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Torts
West Virginia University School of Law
Cady, Thomas C.

Torts I_Cady_Fall 2009

Chapter One:
Torts generally:
·         A Tort is a civil wrong, other than a breach of contract, for which the law provides a remedy.
·         Insane are liable for their torts but not criminal actions
·         Mistake is not a defense/excuse
Liability:
·         Fault basis of liability – new way comes from Brown v. Kendall
1.             Intent – the actor desire to cause the consequences of his act or the actor believes that the consequences are substantially (restatement §8A) certain to result
2.             Negligence – unreasonably risky conduct (restatement §291)
a.       Oliver Wendell Holmes said that the fact that a person causes injury is insufficient to prove fault (i.e. shift blame)
·         No fault basis of liability – strict liability – old way comes from Anonymous
·         Theories
1.Baker article
ii.        Blood money – extracted from ∆’s pocket and rarely pursued in Tort unless the conduct is extremely egregious or the ∆ has deep pockets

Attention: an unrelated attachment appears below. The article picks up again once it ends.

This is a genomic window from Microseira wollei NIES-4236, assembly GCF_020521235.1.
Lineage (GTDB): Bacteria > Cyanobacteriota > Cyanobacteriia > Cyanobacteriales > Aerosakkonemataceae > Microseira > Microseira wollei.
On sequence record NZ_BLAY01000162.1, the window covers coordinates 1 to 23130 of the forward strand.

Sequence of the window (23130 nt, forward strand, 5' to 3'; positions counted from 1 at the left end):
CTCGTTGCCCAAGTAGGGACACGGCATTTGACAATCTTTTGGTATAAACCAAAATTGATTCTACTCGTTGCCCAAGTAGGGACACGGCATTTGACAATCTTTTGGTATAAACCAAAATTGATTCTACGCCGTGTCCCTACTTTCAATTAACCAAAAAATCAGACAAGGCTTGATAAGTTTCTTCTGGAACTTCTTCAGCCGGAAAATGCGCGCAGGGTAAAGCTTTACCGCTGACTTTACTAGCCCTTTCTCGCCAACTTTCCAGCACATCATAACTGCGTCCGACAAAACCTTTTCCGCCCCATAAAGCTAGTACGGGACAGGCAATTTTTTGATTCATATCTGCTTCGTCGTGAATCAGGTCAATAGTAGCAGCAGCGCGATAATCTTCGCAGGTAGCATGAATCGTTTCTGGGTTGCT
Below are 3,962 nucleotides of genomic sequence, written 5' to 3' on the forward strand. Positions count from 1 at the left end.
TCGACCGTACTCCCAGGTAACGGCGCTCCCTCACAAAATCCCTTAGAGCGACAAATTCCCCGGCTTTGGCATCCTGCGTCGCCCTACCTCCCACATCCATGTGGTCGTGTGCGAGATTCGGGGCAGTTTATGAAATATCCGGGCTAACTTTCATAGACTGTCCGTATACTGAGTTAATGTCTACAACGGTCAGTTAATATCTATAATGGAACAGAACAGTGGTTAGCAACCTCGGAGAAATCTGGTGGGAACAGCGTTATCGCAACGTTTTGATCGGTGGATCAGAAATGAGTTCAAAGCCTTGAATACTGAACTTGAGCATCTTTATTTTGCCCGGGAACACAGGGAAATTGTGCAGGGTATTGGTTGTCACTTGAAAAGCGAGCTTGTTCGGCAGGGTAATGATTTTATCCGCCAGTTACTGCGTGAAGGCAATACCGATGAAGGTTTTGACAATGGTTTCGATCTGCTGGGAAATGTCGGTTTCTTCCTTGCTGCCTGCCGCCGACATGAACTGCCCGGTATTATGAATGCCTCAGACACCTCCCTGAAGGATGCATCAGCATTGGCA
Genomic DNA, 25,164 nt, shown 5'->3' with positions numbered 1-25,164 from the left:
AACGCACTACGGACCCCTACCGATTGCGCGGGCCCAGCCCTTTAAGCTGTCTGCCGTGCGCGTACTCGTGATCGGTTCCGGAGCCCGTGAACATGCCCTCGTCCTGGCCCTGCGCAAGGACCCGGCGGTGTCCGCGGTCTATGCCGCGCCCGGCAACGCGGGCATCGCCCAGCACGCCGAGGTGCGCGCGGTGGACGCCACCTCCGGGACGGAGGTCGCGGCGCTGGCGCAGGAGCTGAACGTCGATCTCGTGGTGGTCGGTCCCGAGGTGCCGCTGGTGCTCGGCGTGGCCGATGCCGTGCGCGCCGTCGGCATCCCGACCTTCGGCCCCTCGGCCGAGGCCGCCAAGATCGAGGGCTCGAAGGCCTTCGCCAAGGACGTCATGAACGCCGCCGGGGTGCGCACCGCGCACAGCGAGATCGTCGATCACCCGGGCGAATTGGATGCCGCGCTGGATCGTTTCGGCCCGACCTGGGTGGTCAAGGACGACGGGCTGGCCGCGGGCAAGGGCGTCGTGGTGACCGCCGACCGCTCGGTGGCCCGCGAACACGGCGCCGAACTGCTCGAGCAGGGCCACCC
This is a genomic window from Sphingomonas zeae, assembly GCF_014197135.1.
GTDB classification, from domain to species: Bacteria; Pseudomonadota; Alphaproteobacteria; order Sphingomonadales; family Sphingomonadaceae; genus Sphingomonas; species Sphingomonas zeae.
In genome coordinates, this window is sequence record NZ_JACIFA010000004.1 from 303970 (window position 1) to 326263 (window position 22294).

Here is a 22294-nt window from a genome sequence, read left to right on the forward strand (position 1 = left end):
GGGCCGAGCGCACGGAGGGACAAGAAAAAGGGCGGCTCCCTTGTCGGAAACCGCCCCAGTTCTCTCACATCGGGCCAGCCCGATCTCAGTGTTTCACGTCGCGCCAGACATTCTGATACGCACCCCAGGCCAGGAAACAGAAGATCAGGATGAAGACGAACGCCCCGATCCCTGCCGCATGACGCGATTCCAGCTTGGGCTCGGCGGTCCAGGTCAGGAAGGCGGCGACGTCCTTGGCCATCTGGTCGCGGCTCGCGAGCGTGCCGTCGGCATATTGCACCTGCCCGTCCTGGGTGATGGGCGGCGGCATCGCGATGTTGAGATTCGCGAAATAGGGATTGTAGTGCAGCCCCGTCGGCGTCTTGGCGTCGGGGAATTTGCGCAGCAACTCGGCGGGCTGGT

iii.        Insurance money – First party insurance protects ∆’s from liability.  This is the money that atty.’s go after. 
iv.        New money – money that is left over.  Subrogation is the process by which the insurance companies recover from the guilty party
2. Way to think about Tort cases as atty.
i.        What is the ∆’s possible liability?
ii.        What is the possible remedy?
iii.        Is this remedy enforceable?
1. Determined by liability insurance
3. Tort system is fundamentally biased towards the Repeat Players (Haves) and against the One-Shotters (Have nots)
·         Tort worldviews
1.      Compensation Deterrence theory – compensate the wronged and deter the wrongdoers from their actions
2.      Enterprise Liability theory – protect the interests of laissez-faire capitalism against its own accidents
3.      Economic Deterrence theory – use economics to analyze tort law – should provide the maximum efficiency in the system.  Maximum product safety for prudent investment
4.      Social Justice theory – Retributive justice.  If A diminishes B’s status, A should make B whole.
5.      Traditional View – Tort System is designed to stop people from taking the law into their own hands, compensate for harms, etc…
Real Olde England – 15th Century –
·         Fault DOESN’T matter
·         Only defense is I DIDN’T DO IT – it didn’t happen at all
·         Focus was on COMPENSATION not action
·         Forms of action:
o   Writ of trespass – Available only for DIRECT injury
o   Writ of trespass on the case – INDIRECT injury


Olde England – 17th Century –
·         Fault begins to develop
·         If no fault, best theory is trespass